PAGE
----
To be small and to stay small. So decides the protagonist of Robert Walser’s 1909 novel Jakob von Gunten, a student at a butler-training institute, and there’s a part of me that wishes actor Richard Jenkins would stay small forever. He’s one of those actors whose name you might not know but whenever he appears in a movie you say out loud, “All right! It’s that guy.” He’s the dead father in “Six Feet Under,” the wound-too-tight CIA agent in Ben Stiller’s Flirting With Disaster, and, though familiar to millions, so wonderfully not a household name.
While growing steadily in visibility, Jenkins is no more a movie star than he was when Flirting with Disaster came out over 10 years ago, almost a cult presence, his characters starting often quite similar: wary, aloof, inscrutable. What I mean by being small and staying small is part of me wishes Jenkins would stay small-time forever, the way you might wish a puppy to stay a puppy forever, picking the same supporting and ensemble parts. By all rights he should grow and grow, get bigger parts in bigger movies and bigger paychecks, but it’s hard to see a favorite actor or—and this is an important distinction—an actor playing a beloved character risking the profile he’s carefully built up in smaller movies by appearing in, say, a big summer blockbuster. Steve Buscemi, for example—not even in Airheads, but in that stupid airplane movie with Nicolas Cage. Or Peter Stormare, awesome as Buscemi’s smarter crime partner in Fargo, horrible in pretty much everything since.
Presumptuous, of course, to profess to know what’s best for an actor and his career. But I was actually nervous before going to see The Visitor about seeing Jenkins in a rare lead role, even in a modest indie picture. Would it dispel his mystique? Would a weak script or botched chemistry lay him low despite his best efforts? Would he overact?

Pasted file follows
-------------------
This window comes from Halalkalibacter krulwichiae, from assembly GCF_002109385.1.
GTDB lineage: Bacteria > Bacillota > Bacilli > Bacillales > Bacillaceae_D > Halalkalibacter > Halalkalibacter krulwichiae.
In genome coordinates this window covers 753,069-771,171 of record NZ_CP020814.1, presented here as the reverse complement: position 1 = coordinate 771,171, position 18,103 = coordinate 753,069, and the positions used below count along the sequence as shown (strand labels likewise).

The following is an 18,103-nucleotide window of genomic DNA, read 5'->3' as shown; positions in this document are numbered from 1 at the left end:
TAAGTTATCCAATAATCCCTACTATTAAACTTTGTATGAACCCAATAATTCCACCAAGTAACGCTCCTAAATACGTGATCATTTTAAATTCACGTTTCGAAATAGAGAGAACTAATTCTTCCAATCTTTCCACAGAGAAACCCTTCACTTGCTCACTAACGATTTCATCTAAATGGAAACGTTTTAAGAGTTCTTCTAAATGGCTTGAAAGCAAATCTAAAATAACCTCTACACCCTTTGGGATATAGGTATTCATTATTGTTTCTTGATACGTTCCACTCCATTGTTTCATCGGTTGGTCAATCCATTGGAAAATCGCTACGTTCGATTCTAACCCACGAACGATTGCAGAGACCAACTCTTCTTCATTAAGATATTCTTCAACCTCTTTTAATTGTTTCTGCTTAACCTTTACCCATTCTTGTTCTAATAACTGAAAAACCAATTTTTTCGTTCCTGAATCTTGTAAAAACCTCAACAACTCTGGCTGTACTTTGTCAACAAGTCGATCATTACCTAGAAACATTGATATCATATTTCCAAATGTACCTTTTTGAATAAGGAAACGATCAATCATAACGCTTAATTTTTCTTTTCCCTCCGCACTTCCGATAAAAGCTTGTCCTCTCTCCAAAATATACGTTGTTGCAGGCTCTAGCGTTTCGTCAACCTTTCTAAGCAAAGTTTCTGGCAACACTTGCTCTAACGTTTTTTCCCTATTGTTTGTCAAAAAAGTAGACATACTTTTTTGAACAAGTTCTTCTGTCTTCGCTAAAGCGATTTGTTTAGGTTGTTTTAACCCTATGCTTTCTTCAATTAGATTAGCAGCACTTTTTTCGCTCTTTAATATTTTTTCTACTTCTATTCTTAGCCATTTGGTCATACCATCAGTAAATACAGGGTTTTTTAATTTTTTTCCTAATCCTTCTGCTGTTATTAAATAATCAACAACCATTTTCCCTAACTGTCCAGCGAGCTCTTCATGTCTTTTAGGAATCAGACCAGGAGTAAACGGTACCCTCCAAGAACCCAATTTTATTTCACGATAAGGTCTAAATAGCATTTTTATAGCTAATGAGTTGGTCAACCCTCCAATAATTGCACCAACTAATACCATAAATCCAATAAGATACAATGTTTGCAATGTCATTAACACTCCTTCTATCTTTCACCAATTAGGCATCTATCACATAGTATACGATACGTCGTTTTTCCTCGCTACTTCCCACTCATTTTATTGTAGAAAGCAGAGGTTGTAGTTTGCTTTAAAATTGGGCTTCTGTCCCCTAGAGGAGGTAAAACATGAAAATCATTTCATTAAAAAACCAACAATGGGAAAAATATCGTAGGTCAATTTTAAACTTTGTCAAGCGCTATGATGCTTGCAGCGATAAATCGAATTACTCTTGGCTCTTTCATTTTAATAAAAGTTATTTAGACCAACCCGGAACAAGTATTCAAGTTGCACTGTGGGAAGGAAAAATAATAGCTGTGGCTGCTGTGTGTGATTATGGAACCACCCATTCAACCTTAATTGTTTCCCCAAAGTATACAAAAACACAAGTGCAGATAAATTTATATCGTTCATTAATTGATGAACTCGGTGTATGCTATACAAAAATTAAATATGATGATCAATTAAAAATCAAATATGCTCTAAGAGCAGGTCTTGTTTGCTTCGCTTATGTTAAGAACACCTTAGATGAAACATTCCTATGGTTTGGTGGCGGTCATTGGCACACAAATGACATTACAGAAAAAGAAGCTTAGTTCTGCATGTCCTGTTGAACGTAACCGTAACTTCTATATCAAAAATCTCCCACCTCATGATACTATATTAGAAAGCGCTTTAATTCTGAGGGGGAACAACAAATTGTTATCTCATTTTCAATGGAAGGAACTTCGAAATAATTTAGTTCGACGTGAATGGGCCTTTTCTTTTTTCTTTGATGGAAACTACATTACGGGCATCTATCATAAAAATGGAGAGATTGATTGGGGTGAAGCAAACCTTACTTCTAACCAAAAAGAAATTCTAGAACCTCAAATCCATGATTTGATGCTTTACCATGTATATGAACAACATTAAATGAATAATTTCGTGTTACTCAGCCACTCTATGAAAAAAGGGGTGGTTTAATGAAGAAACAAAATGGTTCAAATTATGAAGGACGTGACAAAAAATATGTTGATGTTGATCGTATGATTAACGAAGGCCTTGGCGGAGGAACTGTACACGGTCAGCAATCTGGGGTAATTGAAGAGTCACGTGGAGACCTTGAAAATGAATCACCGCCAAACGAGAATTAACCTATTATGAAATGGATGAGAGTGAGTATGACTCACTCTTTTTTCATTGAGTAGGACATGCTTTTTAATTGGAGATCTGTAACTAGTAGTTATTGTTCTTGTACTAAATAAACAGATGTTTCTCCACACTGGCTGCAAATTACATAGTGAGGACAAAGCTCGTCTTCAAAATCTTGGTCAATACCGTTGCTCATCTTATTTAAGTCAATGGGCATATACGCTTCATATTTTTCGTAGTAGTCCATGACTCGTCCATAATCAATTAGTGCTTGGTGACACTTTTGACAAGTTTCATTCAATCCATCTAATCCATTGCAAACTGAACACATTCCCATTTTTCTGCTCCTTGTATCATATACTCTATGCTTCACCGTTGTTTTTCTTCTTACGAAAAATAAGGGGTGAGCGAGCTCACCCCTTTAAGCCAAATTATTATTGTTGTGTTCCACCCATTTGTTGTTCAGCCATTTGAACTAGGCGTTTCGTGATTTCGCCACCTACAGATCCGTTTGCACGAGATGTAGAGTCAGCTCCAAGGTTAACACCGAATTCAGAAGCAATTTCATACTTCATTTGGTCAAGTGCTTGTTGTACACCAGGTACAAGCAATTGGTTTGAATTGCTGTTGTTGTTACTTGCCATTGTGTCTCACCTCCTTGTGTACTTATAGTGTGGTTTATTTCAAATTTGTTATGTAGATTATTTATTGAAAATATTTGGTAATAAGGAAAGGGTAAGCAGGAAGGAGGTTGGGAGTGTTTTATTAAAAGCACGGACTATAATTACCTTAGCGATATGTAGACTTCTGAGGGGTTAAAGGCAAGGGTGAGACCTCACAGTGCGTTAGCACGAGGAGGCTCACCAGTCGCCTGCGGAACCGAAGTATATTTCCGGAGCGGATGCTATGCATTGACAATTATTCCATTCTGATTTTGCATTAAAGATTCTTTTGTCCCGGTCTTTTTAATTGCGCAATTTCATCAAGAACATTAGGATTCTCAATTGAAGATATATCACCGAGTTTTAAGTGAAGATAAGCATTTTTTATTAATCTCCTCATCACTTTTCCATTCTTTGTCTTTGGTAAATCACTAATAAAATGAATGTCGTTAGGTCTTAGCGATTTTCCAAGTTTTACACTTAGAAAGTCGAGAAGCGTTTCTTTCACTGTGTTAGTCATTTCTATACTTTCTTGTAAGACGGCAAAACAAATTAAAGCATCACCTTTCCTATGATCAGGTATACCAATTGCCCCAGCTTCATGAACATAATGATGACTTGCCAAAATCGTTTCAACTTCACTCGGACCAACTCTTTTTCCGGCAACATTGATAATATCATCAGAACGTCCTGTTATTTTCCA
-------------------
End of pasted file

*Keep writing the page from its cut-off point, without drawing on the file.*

I’m happy to report that the answer to all these questions is no. For better or worse, I got exactly what I wanted: the same old Richard Jenkins, no frills or flash, no breathtaking sellout moves. It’s almost like he chose a script that wouldn’t force him into any new acting territory. The Visitor is a small, safe movie that doesn’t demand much of him, doesn’t challenge him particularly, and basically lets him act in default mode. This is not meant to disparage; the movie is actually quite wonderful.
Jenkins plays Walter Vale, a burned-out economics professor who has only been pretending to stay busy for the last several years. He only teaches one class, ostensibly to devote more time to the book he’s writing. In a telling bit of burned-out-academic typeage, we see him updating his syllabus—which at the end of the semester he still hasn’t handed out yet—with a single spot of liquid paper to make 2006 into 2007. He’s drifting, but the movie isn’t exactly front-loaded with cues and clues as to what set him adrift. Pushing 60, and apparently without any talent for music, he’s begun taking painful piano lessons. Otherwise we know little about him; we see photographs that suggest he’s not a lifelong bachelor, but tantalizingly out of focus in the background.
Despite his strong objections and weak excuses, Walter’s department head insists he go to New York to read a paper at a seminar on Third World economic development. When he arrives at his lodgings, we learn two things in reverse order: He owns the lodgings, and unbeknownst to him an illegal-immigrant couple has been living in them for some time. It’s not exactly their fault: Walter hasn’t been in the apartment for 25 years, and they rented it through an unscrupulous Russian. Once the misunderstanding is cleared up, Walter lets the couple—a Syrian drummer (Haaz Sleiman) and a Senegalese jewelry-maker (Danai Gurira)—stay until they can get something else sorted out.
Best not to reveal too much that happens after that—something I wish had occurred to the film editor who signed off on the preview that ran in front of The Counterfeiters the week before. My only complaint about The Visitor is that, having already seen the movie in condensed form, I already knew everything: stodgy guy has life-changing encounter, learns to loosen up and reach out. This did allay my fretting a bit, though: It’s always fun to watch Jenkins loosen up, never more so than in Flirting with Disaster. If you haven’t seen it, well, that’s another pleasant surprise you’ve got coming.